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Collaborative Mechanisms
and Technologies
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launched in 1995 between the Bellingham public schools (USA) and the Whatcom
County Museum of History and Art
.
249
This collaboration resulted in the creation of
a virtual museum devoted to local nineteenth century history.
250
Educational institutions
are building cultural heritage virtual communities; an example of these is the VRoma
(Virtual Roma, A Virtual Community for Teaching and Learning Classics) project (see
below).
251
Experts in knowledge acquisition and collaboration with those who can supply
knowledge provide a key ingredient in the construction of virtual communities. In a
report on the National Museum of Science and Technology Leonardo Da Vinci's
252
(Milan) investigation of the influence of e-mail, discussion lists, and real-time communi-
cation on the development of a community of museum visitors. Giuliano Gaia argued that
"[i]n Italy most museums are focused more on conservation than on communication.
This reflects the situation of the whole culture, often seen as a separate kingdom, far
from the ordinary life of people. Museums are the temples of this `high' culture."
253
Finding a balance between conservation of the heritage and access and understanding
of it is challenging. Memory institutions can use the new technologies to improve how
they engage users. Gaia's report, `Towards a Virtual Community' outlines the steps taken
by his museum in order to become more open and communicative with its patrons, both
virtual and real.
254
Influences of virtual communities on human experiences
While technology makes virtual communities possible by providing an interactive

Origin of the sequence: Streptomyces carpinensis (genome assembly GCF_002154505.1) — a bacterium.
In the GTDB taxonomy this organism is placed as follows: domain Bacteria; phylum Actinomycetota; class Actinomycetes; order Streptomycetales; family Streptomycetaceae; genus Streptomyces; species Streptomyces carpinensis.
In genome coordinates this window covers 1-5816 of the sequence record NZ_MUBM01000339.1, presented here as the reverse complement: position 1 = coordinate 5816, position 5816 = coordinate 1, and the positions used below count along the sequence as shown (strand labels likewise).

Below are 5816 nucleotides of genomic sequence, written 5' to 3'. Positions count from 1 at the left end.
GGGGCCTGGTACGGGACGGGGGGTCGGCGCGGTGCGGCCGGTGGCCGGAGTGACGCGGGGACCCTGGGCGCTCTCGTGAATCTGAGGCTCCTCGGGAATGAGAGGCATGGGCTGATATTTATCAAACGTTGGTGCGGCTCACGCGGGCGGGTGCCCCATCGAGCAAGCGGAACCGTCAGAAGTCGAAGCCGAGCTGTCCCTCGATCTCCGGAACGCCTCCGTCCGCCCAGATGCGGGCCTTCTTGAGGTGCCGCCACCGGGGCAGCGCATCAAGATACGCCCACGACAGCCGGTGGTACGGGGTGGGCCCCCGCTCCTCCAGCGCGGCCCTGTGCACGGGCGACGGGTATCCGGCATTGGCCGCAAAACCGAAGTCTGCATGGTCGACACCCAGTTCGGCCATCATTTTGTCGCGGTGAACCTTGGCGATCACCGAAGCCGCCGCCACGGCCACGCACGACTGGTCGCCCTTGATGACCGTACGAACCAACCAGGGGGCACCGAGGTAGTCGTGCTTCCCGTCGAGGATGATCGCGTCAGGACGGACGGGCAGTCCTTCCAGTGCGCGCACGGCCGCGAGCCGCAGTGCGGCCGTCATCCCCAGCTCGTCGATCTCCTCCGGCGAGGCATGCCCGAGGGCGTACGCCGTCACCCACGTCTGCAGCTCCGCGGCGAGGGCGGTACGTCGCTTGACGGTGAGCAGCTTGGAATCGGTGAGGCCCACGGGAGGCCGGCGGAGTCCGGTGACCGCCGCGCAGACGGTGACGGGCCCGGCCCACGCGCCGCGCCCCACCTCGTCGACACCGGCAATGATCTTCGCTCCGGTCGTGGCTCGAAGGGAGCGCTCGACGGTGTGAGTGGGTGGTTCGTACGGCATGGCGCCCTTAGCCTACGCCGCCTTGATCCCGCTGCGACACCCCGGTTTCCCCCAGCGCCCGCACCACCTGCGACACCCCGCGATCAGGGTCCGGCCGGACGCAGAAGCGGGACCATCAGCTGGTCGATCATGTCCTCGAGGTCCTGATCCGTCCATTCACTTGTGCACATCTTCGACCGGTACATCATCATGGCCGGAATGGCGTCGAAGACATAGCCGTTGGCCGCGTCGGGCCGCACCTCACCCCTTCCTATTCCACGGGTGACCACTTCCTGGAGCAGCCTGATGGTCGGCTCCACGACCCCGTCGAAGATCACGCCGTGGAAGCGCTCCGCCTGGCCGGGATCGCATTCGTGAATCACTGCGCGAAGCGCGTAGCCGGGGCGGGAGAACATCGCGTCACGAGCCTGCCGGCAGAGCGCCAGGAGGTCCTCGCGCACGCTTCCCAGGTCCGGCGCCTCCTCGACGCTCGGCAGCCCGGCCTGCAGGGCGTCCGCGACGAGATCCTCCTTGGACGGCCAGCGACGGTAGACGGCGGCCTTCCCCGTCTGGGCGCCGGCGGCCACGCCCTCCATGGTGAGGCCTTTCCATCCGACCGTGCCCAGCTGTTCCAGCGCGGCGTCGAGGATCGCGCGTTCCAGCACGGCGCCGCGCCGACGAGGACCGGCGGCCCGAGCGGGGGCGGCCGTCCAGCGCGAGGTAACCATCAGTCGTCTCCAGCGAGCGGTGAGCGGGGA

environment with a sensation of immediacy, the communities themselves are inextricably
related to the personal experiences in which they engage the participants. For the her-
itage sector,VCs for professionals offer an efficient and fast way to distribute recent news
and developments using weblogs (blogs) and/or specialised chat networks.This new form
of organising knowledge has already attracted considerable interest from the professional
community, and the number of weblogs on library topics is already over the one hundred
mark.
255
While these methods of communication do not constitute communities them-
selves they lay the foundation building them.
When VC technologies are used in parallel with mobile devices, they could serve for
sharing visiting experiences. For example, an electronic guidebook called Sotto Voce
256
was
implemented on Compaq
257
PDAs allowing pairs of museum visitors to follow a muse-
um tour simultaneously.
258
Experiments with the system were conducted at the Filoli
259
249 http://www.whatcommuseum.org
250 J. McKenzie, 1997,"Building a Virtual Museum Community", Museums and the Web Conference, Los Angeles,
CA., http://www.fno.org/museum/museweb.html
251 http://www.vroma.org/index.html
252 http://www.museoscienza.org
253 http://www.archimuse.com/mw2001/papers/gaia/gaia.html
254 See also Derek W. Keats, Maria Beebe, and Gunnar Kullenberg,"Using the Internet to enable developing
country universities to meet the challenges of globalization through collaborative virtual programmes" in First
Monday, vol. 8, no. 10, October 2003: http://www.firstmonday.dk/issues/issue8_10/keats/index.html
255 Details of some of the larger library blogs are listed in the References section.
265 http://www2.parc.com/csl/projects/guidebooks/
257 http://www.compaq.com
258 R.E. Grinter, et al, 2002,"Revisiting the Visit: Understanding How Technology Can Shape the Museum Visit"
in Proceedings of the ACM Conference on Computer Supported Cooperative Work, (New Orleans),
http://www2.parc.com/csl/projects/guidebooks/publications/cscw02.pdf
259 http://www.filoli.org
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